advertisement

advertisement

No Thanks
Let
Keep In Touch With MarthaStewart.com

Sign up and we'll send inspiration straight to you.

Martha Stewart takes your privacy seriously. To learn more, please read our Privacy Policy.

Sprouted Grains

Martha Stewart Living, October 2008

To sprout grains at home, purchase whole grains, such as barley, spelt, buckwheat, rye, corn, and the unprocessed wheat kernels known as wheat berries. Polished grains, including pearl barley, will likely not germinate. This method can also be used to sprout legumes such as lentils and chickpeas.

Sprouts, whether barely emerged from the grain or more fully formed, can be sprinkled atop salads, added to sandwiches, used in veggie burgers, or ground into flour for homemade bread.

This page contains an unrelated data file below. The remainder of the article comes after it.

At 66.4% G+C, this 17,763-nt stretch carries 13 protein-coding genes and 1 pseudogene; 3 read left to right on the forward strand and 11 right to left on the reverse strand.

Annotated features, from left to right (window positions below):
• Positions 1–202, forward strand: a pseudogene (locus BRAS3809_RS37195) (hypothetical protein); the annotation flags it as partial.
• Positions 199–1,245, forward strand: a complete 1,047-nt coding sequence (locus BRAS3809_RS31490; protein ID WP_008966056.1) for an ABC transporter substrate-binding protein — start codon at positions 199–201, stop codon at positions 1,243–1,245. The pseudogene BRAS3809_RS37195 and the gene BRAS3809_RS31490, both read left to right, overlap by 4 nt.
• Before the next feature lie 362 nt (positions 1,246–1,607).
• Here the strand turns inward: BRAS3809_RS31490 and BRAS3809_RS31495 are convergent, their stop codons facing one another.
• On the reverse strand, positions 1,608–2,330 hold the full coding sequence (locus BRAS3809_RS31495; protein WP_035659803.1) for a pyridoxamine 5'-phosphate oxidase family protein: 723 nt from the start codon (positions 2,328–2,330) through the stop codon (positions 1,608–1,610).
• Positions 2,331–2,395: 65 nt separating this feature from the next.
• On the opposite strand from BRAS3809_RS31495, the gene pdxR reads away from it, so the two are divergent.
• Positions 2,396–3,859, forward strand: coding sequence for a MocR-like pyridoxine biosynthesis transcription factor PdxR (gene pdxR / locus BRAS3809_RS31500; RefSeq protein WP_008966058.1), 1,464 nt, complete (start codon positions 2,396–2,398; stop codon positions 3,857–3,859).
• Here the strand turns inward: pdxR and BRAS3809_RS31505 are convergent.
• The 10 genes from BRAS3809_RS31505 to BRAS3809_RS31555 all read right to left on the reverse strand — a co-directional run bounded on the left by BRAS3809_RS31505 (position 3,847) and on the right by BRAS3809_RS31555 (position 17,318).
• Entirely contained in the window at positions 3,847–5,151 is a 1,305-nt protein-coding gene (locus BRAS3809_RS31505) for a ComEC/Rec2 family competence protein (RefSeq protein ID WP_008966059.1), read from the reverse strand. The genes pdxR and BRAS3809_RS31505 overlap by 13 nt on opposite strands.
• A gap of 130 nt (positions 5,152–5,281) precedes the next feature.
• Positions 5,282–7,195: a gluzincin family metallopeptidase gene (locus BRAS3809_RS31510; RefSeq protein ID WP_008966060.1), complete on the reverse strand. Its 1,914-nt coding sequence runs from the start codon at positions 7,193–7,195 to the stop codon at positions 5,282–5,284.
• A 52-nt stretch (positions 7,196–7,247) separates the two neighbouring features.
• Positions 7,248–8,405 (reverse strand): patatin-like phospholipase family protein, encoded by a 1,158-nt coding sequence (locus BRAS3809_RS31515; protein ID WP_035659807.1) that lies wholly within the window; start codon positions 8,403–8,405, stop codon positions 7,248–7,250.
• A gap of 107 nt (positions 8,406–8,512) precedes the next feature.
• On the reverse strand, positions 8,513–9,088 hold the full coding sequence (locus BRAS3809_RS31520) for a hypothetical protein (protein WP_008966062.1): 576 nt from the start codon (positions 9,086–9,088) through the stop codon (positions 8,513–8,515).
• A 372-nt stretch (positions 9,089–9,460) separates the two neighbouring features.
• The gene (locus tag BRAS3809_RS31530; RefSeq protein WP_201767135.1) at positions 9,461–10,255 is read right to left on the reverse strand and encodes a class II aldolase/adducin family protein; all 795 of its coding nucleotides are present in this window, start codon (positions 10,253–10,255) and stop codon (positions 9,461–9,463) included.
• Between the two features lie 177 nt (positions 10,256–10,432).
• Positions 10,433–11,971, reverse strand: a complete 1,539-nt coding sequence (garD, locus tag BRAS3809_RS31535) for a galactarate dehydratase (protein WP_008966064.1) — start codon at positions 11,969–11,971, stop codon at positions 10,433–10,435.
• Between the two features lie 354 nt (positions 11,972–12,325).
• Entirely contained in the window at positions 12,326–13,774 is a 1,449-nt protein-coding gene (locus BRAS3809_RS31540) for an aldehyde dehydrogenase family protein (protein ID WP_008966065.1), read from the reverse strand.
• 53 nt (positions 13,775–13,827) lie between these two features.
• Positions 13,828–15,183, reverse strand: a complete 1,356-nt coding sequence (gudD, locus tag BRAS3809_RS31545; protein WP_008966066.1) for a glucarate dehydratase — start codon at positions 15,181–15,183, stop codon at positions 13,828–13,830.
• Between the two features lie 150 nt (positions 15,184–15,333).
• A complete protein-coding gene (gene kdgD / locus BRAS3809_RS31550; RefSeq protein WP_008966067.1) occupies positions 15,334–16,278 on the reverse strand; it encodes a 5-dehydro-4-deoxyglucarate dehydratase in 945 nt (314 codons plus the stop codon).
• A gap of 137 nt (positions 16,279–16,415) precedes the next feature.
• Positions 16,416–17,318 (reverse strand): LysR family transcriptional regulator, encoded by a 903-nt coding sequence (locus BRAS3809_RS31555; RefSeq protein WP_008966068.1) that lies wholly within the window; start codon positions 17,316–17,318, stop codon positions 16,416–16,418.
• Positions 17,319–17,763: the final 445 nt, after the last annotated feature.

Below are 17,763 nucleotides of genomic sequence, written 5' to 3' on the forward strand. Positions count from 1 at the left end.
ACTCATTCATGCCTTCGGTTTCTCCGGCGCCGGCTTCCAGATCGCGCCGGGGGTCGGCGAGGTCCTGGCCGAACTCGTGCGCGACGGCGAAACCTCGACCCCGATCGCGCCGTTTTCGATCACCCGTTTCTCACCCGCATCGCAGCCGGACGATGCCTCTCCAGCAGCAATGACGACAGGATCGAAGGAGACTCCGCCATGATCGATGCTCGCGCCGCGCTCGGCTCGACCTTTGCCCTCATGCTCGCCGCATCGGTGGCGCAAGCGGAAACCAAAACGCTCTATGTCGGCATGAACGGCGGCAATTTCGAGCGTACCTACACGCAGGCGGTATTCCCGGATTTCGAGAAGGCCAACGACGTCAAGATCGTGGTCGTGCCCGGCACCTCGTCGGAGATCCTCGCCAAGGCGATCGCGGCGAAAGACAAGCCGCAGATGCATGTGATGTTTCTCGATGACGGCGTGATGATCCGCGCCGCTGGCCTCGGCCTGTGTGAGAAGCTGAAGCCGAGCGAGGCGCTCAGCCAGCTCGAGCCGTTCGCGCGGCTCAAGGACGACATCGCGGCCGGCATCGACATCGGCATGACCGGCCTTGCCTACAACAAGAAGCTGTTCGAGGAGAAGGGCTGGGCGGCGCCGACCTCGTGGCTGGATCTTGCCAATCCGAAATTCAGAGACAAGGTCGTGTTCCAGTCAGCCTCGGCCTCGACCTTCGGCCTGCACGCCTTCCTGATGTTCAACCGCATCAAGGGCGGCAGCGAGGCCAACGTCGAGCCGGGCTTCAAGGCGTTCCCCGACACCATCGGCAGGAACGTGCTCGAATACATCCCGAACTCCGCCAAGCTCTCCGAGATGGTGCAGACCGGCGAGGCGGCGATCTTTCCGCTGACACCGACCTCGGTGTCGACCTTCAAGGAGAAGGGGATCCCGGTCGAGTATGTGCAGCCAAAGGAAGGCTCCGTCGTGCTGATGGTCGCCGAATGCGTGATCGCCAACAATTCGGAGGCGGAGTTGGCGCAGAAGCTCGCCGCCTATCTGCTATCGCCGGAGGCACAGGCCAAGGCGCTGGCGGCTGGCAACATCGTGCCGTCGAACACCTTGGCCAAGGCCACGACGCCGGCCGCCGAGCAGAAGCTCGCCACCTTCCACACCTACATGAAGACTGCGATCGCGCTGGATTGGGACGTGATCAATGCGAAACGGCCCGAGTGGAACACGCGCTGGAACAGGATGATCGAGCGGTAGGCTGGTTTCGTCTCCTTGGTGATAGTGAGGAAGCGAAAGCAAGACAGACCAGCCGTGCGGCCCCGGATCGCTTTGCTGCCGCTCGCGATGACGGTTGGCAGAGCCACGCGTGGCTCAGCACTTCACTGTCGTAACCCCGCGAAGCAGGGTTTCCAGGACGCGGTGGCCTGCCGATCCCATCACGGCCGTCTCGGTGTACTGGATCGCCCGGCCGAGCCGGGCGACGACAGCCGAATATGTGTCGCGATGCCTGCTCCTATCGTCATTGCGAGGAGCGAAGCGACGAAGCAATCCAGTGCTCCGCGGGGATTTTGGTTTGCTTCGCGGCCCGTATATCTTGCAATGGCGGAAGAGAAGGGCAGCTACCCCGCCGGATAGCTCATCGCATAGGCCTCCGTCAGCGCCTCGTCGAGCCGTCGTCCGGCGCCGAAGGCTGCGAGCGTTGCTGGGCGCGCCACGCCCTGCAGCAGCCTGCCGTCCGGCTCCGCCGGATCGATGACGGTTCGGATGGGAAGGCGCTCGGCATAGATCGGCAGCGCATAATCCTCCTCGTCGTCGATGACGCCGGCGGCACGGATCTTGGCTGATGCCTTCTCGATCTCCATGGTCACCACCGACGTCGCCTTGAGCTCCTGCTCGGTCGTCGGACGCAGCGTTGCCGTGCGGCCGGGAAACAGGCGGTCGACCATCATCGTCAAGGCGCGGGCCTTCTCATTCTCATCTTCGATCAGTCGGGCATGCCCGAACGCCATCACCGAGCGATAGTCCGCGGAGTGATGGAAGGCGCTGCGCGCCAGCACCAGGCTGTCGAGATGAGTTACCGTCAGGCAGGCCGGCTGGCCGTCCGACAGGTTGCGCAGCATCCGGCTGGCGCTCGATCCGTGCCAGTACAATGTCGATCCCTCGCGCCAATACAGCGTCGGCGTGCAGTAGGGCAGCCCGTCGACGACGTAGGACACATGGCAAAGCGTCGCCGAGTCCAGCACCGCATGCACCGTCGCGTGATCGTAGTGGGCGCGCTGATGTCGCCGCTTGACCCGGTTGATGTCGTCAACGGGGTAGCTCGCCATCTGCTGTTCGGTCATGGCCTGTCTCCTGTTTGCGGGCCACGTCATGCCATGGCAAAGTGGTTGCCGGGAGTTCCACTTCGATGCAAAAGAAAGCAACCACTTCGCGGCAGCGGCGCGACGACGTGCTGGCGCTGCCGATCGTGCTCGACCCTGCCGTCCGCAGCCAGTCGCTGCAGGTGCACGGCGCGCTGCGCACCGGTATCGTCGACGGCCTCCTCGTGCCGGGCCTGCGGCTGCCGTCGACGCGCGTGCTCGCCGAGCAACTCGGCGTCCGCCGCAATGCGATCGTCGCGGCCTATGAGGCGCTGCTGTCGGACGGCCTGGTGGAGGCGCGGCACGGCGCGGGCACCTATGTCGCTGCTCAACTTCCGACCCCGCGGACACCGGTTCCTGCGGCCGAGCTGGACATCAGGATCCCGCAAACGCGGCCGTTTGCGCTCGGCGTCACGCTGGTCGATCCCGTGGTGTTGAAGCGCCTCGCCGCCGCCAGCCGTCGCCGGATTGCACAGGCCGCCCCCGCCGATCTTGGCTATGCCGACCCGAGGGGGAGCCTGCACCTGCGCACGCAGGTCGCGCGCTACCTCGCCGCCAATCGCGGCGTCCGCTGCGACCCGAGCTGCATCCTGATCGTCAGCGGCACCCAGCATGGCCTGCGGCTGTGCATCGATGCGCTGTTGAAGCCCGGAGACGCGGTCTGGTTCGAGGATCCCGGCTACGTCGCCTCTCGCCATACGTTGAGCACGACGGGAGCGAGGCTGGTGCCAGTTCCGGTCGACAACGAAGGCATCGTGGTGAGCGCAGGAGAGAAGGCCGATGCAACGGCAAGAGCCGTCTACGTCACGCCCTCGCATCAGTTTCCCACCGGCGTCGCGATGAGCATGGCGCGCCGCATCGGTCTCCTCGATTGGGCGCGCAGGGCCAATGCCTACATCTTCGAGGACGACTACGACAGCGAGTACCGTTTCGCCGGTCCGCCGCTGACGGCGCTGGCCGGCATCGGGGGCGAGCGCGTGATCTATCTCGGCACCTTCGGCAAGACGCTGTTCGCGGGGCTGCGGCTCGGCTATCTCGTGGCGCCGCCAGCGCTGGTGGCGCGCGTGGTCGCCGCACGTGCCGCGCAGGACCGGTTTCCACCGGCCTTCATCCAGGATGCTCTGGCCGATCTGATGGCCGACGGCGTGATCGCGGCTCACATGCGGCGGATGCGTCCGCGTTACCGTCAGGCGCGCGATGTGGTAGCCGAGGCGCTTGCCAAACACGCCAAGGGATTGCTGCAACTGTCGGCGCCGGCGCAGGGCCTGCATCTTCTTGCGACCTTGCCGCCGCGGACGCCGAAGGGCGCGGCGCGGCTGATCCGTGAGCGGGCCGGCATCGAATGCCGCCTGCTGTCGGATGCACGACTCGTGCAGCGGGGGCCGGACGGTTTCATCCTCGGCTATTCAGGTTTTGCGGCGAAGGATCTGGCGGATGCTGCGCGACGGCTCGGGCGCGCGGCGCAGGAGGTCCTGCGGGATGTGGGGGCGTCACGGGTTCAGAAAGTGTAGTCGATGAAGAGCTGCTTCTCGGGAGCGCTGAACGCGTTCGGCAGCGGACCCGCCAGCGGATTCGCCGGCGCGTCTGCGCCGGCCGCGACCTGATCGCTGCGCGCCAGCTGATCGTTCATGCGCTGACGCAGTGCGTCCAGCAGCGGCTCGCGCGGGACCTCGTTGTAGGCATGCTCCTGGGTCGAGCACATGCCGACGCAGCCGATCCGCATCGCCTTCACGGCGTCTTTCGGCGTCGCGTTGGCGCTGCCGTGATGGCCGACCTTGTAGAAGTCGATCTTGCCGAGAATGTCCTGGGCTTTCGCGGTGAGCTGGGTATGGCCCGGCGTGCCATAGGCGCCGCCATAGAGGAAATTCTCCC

1. Rinse the grains thoroughly in a fine-mesh sieve under cool running water; discard any broken or cracked grains and chaff.

2. Transfer grains to a bowl, and add an ample amount of lukewarm water, using a proportion of 1 part grains to 4 parts water (the grains will absorb quite a lot of liquid). Let grains soak for at least 8 hours or up to overnight.

3. Strain the soaked grains in fine-mesh sieve, and rinse them thoroughly to remove the sticky film, known as mucilage, that will have appeared; any residue could cause the grains to spoil.

4. Set the sieve over a bowl, cover it with a damp kitchen towel, and then wait.

5. Rinse the grains thoroughly twice a day, or as needed to ensure they remain moist. Germination will occur anytime between 24 hours and 4 days.

6. When the sprouts have reached the desired length, rinse them again, draining thoroughly. Wrap sprouts loosely in a damp paper towel, place in a resealable plastic bag, and refrigerate immediately. Most sprouts last for 7 to 10 days.

7. If the sprouts begin to dry out, rinse them again, and store as directed in step 6.